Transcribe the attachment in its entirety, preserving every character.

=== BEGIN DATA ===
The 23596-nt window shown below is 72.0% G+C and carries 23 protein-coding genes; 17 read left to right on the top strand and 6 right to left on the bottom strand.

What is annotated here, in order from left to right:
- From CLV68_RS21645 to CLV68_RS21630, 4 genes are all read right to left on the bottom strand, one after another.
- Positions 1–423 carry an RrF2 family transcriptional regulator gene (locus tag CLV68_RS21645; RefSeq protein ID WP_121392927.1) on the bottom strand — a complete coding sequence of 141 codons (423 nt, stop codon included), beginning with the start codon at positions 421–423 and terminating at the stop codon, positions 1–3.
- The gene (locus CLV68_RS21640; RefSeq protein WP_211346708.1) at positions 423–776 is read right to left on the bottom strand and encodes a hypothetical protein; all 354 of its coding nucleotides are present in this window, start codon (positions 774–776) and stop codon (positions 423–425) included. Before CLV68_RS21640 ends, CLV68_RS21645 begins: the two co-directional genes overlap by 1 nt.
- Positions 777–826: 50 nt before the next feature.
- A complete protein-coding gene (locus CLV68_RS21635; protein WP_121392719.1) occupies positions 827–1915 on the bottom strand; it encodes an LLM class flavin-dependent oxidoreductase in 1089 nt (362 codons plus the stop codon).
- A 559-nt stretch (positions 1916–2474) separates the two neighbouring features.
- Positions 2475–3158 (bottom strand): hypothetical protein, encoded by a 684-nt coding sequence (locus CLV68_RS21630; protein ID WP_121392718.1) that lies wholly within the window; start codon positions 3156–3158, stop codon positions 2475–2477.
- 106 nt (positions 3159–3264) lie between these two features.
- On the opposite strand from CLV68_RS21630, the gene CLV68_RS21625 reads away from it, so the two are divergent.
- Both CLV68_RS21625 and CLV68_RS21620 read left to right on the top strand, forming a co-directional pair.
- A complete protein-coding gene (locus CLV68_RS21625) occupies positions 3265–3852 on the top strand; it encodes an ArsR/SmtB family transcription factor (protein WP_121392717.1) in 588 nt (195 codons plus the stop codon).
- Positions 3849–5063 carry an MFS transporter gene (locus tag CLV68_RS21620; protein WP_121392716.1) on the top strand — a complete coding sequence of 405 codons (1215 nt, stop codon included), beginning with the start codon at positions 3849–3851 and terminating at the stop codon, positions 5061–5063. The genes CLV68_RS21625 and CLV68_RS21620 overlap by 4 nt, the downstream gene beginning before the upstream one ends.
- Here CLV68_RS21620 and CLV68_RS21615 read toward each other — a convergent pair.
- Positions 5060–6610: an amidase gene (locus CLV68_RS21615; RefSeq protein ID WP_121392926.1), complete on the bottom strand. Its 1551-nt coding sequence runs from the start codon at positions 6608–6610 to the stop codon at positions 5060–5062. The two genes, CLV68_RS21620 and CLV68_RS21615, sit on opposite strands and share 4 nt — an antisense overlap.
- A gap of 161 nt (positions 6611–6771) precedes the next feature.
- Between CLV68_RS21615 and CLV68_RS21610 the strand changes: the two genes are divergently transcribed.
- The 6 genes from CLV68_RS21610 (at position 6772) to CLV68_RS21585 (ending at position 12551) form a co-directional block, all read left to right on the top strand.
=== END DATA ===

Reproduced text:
The 23596-nt window shown below is 72.0% G+C and carries 23 protein-coding genes; 17 read left to right on the top strand and 6 right to left on the bottom strand.

What is annotated here, in order from left to right:
- From CLV68_RS21645 to CLV68_RS21630, 4 genes are all read right to left on the bottom strand, one after another.
- Positions 1–423 carry an RrF2 family transcriptional regulator gene (locus tag CLV68_RS21645; RefSeq protein ID WP_121392927.1) on the bottom strand — a complete coding sequence of 141 codons (423 nt, stop codon included), beginning with the start codon at positions 421–423 and terminating at the stop codon, positions 1–3.
- The gene (locus CLV68_RS21640; RefSeq protein WP_211346708.1) at positions 423–776 is read right to left on the bottom strand and encodes a hypothetical protein; all 354 of its coding nucleotides are present in this window, start codon (positions 774–776) and stop codon (positions 423–425) included. Before CLV68_RS21640 ends, CLV68_RS21645 begins: the two co-directional genes overlap by 1 nt.
- Positions 777–826: 50 nt before the next feature.
- A complete protein-coding gene (locus CLV68_RS21635; protein WP_121392719.1) occupies positions 827–1915 on the bottom strand; it encodes an LLM class flavin-dependent oxidoreductase in 1089 nt (362 codons plus the stop codon).
- A 559-nt stretch (positions 1916–2474) separates the two neighbouring features.
- Positions 2475–3158 (bottom strand): hypothetical protein, encoded by a 684-nt coding sequence (locus CLV68_RS21630; protein ID WP_121392718.1) that lies wholly within the window; start codon positions 3156–3158, stop codon positions 2475–2477.
- 106 nt (positions 3159–3264) lie between these two features.
- On the opposite strand from CLV68_RS21630, the gene CLV68_RS21625 reads away from it, so the two are divergent.
- Both CLV68_RS21625 and CLV68_RS21620 read left to right on the top strand, forming a co-directional pair.
- A complete protein-coding gene (locus CLV68_RS21625) occupies positions 3265–3852 on the top strand; it encodes an ArsR/SmtB family transcription factor (protein WP_121392717.1) in 588 nt (195 codons plus the stop codon).
- Positions 3849–5063 carry an MFS transporter gene (locus tag CLV68_RS21620; protein WP_121392716.1) on the top strand — a complete coding sequence of 405 codons (1215 nt, stop codon included), beginning with the start codon at positions 3849–3851 and terminating at the stop codon, positions 5061–5063. The genes CLV68_RS21625 and CLV68_RS21620 overlap by 4 nt, the downstream gene beginning before the upstream one ends.
- Here CLV68_RS21620 and CLV68_RS21615 read toward each other — a convergent pair.
- Positions 5060–6610: an amidase gene (locus CLV68_RS21615; RefSeq protein ID WP_121392926.1), complete on the bottom strand. Its 1551-nt coding sequence runs from the start codon at positions 6608–6610 to the stop codon at positions 5060–5062. The two genes, CLV68_RS21620 and CLV68_RS21615, sit on opposite strands and share 4 nt — an antisense overlap.
- A gap of 161 nt (positions 6611–6771) precedes the next feature.
- Between CLV68_RS21615 and CLV68_RS21610 the strand changes: the two genes are divergently transcribed.
- The 6 genes from CLV68_RS21610 (at position 6772) to CLV68_RS21585 (ending at position 12551) form a co-directional block, all read left to right on the top strand.